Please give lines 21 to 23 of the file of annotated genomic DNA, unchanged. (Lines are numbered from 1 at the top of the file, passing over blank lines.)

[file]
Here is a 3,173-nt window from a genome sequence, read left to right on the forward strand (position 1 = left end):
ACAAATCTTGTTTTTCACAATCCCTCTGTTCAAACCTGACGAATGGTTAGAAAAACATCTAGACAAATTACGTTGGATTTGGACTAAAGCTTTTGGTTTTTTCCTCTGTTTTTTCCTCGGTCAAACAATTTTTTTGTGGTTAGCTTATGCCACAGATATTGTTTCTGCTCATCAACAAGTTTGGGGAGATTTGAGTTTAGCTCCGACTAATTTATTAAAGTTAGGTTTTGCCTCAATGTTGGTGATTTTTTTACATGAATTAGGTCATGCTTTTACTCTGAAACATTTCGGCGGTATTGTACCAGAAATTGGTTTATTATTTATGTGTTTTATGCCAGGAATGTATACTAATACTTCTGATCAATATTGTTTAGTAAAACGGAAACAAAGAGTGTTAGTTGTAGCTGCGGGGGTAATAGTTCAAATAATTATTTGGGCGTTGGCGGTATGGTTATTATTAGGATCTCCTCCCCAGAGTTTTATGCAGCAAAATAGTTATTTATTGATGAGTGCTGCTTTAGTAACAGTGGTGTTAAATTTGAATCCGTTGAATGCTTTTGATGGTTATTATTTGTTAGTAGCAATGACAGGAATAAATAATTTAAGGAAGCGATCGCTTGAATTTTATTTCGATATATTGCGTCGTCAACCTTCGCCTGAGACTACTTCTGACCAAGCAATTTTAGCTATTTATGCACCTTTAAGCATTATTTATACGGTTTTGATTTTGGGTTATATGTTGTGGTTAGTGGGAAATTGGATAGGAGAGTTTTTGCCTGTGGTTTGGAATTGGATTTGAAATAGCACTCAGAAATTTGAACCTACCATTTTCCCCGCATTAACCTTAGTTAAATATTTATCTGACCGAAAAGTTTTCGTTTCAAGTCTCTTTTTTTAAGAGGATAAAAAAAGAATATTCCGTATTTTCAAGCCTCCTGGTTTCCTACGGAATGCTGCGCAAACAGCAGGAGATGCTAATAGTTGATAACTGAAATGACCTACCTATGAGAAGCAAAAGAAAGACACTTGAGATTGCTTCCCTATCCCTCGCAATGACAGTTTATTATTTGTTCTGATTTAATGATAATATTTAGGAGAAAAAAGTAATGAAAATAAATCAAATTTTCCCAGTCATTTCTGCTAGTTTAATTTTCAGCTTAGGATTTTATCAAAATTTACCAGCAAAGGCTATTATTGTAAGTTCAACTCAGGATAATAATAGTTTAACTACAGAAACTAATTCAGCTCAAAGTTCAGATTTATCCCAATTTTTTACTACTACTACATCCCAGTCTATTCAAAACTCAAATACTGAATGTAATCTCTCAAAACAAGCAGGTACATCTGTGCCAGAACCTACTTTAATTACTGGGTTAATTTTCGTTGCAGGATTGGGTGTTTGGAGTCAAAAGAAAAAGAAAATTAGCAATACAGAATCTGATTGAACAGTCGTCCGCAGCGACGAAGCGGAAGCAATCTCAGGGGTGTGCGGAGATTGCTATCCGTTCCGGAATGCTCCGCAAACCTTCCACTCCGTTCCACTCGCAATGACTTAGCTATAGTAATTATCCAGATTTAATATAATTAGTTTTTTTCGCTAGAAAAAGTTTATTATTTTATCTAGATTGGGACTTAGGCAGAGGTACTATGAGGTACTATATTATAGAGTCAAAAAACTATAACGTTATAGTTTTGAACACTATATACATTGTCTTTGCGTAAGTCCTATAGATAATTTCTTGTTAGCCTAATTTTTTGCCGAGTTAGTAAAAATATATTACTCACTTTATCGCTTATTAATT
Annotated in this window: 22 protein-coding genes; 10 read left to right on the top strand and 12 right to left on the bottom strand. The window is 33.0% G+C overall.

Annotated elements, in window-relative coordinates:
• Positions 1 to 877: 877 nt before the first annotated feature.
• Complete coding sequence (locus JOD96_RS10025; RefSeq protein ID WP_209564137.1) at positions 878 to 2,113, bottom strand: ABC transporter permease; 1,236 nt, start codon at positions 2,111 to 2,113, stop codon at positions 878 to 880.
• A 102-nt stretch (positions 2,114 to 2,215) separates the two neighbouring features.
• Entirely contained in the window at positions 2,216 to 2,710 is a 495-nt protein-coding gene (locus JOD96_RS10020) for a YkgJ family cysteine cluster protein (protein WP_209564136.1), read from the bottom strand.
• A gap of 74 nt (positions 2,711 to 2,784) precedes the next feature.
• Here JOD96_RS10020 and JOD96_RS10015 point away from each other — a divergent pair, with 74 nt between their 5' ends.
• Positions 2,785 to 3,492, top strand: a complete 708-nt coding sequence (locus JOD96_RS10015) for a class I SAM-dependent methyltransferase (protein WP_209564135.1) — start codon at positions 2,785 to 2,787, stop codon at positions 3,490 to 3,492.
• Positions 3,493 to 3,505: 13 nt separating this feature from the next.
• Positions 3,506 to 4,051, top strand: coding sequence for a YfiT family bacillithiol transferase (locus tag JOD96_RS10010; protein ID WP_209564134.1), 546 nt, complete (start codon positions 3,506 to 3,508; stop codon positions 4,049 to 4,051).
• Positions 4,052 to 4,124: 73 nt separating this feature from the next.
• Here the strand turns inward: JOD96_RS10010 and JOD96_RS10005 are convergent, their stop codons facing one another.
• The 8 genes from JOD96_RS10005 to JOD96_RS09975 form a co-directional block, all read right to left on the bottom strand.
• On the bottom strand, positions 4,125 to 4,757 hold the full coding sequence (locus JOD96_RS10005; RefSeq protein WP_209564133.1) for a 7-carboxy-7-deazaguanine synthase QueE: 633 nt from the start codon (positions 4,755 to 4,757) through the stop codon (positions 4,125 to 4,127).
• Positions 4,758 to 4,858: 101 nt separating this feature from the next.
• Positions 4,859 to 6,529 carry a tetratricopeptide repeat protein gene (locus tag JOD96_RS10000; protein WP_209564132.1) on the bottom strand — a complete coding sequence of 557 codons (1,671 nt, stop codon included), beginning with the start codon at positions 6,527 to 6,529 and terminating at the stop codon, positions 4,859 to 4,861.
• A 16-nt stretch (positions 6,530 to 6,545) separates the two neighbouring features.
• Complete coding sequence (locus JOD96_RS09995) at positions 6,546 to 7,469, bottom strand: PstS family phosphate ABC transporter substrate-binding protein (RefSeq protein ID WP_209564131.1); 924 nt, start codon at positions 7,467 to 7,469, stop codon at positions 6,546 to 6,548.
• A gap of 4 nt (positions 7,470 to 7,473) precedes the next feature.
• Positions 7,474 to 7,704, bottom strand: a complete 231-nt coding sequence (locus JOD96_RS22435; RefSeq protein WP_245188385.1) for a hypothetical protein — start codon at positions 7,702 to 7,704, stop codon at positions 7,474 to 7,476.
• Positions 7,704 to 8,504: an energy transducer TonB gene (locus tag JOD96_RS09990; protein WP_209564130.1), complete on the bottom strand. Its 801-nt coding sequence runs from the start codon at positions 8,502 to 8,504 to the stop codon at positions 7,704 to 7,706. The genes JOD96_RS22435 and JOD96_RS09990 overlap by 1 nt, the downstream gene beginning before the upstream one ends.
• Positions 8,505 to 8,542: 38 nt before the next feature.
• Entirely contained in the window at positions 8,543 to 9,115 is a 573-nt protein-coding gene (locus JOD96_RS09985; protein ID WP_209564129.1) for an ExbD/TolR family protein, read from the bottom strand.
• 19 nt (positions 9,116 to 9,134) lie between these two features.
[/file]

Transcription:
• Complete coding sequence (locus JOD96_RS09995) at positions 6,546 to 7,469, bottom strand: PstS family phosphate ABC transporter substrate-binding protein (RefSeq protein ID WP_209564131.1); 924 nt, start codon at positions 7,467 to 7,469, stop codon at positions 6,546 to 6,548.
• A gap of 4 nt (positions 7,470 to 7,473) precedes the next feature.
• Positions 7,474 to 7,704, bottom strand: a complete 231-nt coding sequence (locus JOD96_RS22435; RefSeq protein WP_245188385.1) for a hypothetical protein — start codon at positions 7,702 to 7,704, stop codon at positions 7,474 to 7,476.